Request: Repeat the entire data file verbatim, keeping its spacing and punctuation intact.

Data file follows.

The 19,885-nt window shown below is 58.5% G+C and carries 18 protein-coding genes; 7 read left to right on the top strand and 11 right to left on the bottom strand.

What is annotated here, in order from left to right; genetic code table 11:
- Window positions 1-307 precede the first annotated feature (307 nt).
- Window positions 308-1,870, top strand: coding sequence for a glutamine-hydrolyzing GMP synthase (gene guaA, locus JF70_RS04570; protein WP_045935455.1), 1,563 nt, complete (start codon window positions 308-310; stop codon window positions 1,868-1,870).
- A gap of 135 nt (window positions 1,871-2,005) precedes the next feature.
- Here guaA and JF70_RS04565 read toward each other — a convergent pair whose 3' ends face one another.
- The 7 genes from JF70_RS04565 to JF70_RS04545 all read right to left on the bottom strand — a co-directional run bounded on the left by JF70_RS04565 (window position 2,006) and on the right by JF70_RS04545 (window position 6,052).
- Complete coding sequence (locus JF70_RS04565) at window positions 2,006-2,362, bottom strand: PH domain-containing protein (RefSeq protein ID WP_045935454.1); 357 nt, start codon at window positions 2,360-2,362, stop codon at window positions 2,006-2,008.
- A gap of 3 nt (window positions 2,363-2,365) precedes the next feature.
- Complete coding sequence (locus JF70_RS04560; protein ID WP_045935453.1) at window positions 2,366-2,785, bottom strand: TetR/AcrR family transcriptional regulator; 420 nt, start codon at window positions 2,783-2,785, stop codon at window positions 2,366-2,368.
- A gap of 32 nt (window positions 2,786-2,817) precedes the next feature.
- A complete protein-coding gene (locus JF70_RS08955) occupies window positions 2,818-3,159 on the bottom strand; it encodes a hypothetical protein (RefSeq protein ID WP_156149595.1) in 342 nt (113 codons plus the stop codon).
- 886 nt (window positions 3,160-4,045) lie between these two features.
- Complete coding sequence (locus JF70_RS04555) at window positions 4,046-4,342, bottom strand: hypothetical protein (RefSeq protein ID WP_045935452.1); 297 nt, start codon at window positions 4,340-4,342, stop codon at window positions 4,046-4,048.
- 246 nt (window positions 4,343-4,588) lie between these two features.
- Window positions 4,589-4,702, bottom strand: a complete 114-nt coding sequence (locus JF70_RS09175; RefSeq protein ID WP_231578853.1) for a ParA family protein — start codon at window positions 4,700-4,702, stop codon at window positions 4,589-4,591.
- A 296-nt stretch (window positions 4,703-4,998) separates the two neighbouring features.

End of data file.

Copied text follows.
The 19,885-nt window shown below is 58.5% G+C and carries 18 protein-coding genes; 7 read left to right on the top strand and 11 right to left on the bottom strand.

What is annotated here, in order from left to right; genetic code table 11:
- Window positions 1-307 precede the first annotated feature (307 nt).
- Window positions 308-1,870, top strand: coding sequence for a glutamine-hydrolyzing GMP synthase (gene guaA, locus JF70_RS04570; protein WP_045935455.1), 1,563 nt, complete (start codon window positions 308-310; stop codon window positions 1,868-1,870).
- A gap of 135 nt (window positions 1,871-2,005) precedes the next feature.
- Here guaA and JF70_RS04565 read toward each other — a convergent pair whose 3' ends face one another.
- The 7 genes from JF70_RS04565 to JF70_RS04545 all read right to left on the bottom strand — a co-directional run bounded on the left by JF70_RS04565 (window position 2,006) and on the right by JF70_RS04545 (window position 6,052).
- Complete coding sequence (locus JF70_RS04565) at window positions 2,006-2,362, bottom strand: PH domain-containing protein (RefSeq protein ID WP_045935454.1); 357 nt, start codon at window positions 2,360-2,362, stop codon at window positions 2,006-2,008.
- A gap of 3 nt (window positions 2,363-2,365) precedes the next feature.
- Complete coding sequence (locus JF70_RS04560; protein ID WP_045935453.1) at window positions 2,366-2,785, bottom strand: TetR/AcrR family transcriptional regulator; 420 nt, start codon at window positions 2,783-2,785, stop codon at window positions 2,366-2,368.
- A gap of 32 nt (window positions 2,786-2,817) precedes the next feature.
- A complete protein-coding gene (locus JF70_RS08955) occupies window positions 2,818-3,159 on the bottom strand; it encodes a hypothetical protein (RefSeq protein ID WP_156149595.1) in 342 nt (113 codons plus the stop codon).
- 886 nt (window positions 3,160-4,045) lie between these two features.
- Complete coding sequence (locus JF70_RS04555) at window positions 4,046-4,342, bottom strand: hypothetical protein (RefSeq protein ID WP_045935452.1); 297 nt, start codon at window positions 4,340-4,342, stop codon at window positions 4,046-4,048.
- 246 nt (window positions 4,343-4,588) lie between these two features.
- Window positions 4,589-4,702, bottom strand: a complete 114-nt coding sequence (locus JF70_RS09175; RefSeq protein ID WP_231578853.1) for a ParA family protein — start codon at window positions 4,700-4,702, stop codon at window positions 4,589-4,591.
- A 296-nt stretch (window positions 4,703-4,998) separates the two neighbouring features.